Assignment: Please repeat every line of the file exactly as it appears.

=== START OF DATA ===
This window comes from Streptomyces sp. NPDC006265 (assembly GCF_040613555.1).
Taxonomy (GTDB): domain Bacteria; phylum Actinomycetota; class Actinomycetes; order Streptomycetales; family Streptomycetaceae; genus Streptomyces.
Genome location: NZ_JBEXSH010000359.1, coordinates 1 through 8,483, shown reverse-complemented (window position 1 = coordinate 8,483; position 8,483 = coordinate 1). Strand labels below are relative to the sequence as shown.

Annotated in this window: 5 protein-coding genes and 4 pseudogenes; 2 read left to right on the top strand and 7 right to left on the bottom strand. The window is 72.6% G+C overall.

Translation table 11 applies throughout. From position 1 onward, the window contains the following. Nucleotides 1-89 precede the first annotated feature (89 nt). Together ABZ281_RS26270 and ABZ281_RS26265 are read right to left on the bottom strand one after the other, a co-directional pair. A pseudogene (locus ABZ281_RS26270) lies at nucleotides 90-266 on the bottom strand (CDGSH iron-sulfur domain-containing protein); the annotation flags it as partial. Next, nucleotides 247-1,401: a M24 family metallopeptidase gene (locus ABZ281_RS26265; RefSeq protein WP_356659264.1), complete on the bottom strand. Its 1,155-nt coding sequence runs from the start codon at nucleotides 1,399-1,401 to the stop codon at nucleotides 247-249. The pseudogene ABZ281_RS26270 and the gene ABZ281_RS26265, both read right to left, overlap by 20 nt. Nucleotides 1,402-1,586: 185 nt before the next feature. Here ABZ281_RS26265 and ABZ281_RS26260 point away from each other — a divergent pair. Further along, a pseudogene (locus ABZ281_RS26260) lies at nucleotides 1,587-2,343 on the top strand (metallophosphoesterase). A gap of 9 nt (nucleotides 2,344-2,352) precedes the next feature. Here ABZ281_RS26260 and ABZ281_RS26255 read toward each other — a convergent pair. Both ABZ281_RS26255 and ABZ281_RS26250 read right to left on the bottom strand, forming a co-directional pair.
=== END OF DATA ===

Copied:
This window comes from Streptomyces sp. NPDC006265 (assembly GCF_040613555.1).
Taxonomy (GTDB): domain Bacteria; phylum Actinomycetota; class Actinomycetes; order Streptomycetales; family Streptomycetaceae; genus Streptomyces.
Genome location: NZ_JBEXSH010000359.1, coordinates 1 through 8,483, shown reverse-complemented (window position 1 = coordinate 8,483; position 8,483 = coordinate 1). Strand labels below are relative to the sequence as shown.

Annotated in this window: 5 protein-coding genes and 4 pseudogenes; 2 read left to right on the top strand and 7 right to left on the bottom strand. The window is 72.6% G+C overall.

Translation table 11 applies throughout. From position 1 onward, the window contains the following. Nucleotides 1-89 precede the first annotated feature (89 nt). Together ABZ281_RS26270 and ABZ281_RS26265 are read right to left on the bottom strand one after the other, a co-directional pair. A pseudogene (locus ABZ281_RS26270) lies at nucleotides 90-266 on the bottom strand (CDGSH iron-sulfur domain-containing protein); the annotation flags it as partial. Next, nucleotides 247-1,401: a M24 family metallopeptidase gene (locus ABZ281_RS26265; RefSeq protein WP_356659264.1), complete on the bottom strand. Its 1,155-nt coding sequence runs from the start codon at nucleotides 1,399-1,401 to the stop codon at nucleotides 247-249. The pseudogene ABZ281_RS26270 and the gene ABZ281_RS26265, both read right to left, overlap by 20 nt. Nucleotides 1,402-1,586: 185 nt before the next feature. Here ABZ281_RS26265 and ABZ281_RS26260 point away from each other — a divergent pair. Further along, a pseudogene (locus ABZ281_RS26260) lies at nucleotides 1,587-2,343 on the top strand (metallophosphoesterase). A gap of 9 nt (nucleotides 2,344-2,352) precedes the next feature. Here ABZ281_RS26260 and ABZ281_RS26255 read toward each other — a convergent pair. Both ABZ281_RS26255 and ABZ281_RS26250 read right to left on the bottom strand, forming a co-directional pair.